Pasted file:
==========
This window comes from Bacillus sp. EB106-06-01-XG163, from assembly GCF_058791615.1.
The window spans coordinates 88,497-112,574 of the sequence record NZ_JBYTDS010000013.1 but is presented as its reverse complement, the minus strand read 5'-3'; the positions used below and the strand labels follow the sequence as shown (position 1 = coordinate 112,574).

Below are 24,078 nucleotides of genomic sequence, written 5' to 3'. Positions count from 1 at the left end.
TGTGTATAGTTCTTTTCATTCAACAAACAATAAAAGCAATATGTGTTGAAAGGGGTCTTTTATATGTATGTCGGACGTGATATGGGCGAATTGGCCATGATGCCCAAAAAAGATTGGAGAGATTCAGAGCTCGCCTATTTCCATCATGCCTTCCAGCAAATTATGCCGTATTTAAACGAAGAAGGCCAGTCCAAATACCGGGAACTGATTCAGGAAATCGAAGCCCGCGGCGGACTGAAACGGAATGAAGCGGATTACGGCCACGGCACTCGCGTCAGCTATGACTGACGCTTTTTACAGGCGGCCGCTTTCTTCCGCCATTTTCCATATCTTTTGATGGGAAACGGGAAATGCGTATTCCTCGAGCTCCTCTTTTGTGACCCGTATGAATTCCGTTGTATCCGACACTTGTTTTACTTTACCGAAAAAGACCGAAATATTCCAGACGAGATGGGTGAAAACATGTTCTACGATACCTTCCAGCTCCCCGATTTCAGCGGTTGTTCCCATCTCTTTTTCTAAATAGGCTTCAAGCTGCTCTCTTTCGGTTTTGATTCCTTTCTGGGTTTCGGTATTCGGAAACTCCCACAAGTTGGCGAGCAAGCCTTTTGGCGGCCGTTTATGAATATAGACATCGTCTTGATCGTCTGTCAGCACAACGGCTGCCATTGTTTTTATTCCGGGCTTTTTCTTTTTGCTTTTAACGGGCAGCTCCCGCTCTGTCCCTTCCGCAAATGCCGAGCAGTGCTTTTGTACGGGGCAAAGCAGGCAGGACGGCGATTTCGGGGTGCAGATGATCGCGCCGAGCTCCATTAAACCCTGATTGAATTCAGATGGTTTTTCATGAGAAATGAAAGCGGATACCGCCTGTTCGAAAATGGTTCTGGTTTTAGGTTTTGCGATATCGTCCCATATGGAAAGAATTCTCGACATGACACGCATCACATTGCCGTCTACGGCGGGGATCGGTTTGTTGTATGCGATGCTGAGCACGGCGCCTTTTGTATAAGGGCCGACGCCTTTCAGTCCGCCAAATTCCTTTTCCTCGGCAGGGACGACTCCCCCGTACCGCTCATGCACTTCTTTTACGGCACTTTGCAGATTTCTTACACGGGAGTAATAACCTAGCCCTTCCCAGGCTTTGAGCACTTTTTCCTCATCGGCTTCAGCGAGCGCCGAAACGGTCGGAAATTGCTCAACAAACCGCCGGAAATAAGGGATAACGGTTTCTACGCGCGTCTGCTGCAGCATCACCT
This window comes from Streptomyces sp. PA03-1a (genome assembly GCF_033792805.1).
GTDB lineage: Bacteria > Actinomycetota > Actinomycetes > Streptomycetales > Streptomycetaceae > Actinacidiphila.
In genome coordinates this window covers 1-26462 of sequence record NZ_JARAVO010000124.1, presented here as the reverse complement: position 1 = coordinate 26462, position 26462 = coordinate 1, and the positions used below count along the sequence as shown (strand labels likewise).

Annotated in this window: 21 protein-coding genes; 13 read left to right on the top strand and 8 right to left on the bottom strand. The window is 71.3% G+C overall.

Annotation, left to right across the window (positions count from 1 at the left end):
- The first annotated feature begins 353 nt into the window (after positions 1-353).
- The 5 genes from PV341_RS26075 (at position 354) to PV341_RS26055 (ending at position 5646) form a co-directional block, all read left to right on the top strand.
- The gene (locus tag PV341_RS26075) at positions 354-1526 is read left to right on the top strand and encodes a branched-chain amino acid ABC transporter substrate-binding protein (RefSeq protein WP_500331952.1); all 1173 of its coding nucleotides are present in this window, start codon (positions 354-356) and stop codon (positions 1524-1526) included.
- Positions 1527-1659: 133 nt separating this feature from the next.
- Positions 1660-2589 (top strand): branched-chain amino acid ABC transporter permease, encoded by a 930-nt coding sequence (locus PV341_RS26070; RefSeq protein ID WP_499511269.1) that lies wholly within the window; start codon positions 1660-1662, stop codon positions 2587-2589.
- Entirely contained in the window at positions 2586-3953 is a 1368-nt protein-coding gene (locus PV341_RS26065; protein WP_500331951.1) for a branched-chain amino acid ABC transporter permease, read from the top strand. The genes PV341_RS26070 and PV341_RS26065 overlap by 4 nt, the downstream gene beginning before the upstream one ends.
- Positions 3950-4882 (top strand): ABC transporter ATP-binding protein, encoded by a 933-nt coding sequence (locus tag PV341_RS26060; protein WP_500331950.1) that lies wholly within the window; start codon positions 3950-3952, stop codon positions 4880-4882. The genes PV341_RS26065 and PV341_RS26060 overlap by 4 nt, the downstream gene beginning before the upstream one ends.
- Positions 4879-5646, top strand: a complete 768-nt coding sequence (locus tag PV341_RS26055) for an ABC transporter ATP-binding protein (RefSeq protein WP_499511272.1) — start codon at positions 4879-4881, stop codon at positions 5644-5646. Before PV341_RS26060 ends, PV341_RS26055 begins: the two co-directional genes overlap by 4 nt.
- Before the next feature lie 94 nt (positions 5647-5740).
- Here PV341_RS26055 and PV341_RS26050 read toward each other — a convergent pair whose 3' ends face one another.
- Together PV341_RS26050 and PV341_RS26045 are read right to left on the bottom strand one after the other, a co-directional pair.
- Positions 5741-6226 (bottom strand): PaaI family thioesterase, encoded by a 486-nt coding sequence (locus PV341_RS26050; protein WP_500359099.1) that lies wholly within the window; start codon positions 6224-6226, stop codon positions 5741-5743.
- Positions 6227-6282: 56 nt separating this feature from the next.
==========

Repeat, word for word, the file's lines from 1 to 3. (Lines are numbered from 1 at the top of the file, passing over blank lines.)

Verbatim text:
This window comes from Bacillus sp. EB106-06-01-XG163, from assembly GCF_058791615.1.
The window spans coordinates 88,497-112,574 of the sequence record NZ_JBYTDS010000013.1 but is presented as its reverse complement, the minus strand read 5'-3'; the positions used below and the strand labels follow the sequence as shown (position 1 = coordinate 112,574).

Below are 24,078 nucleotides of genomic sequence, written 5' to 3'. Positions count from 1 at the left end.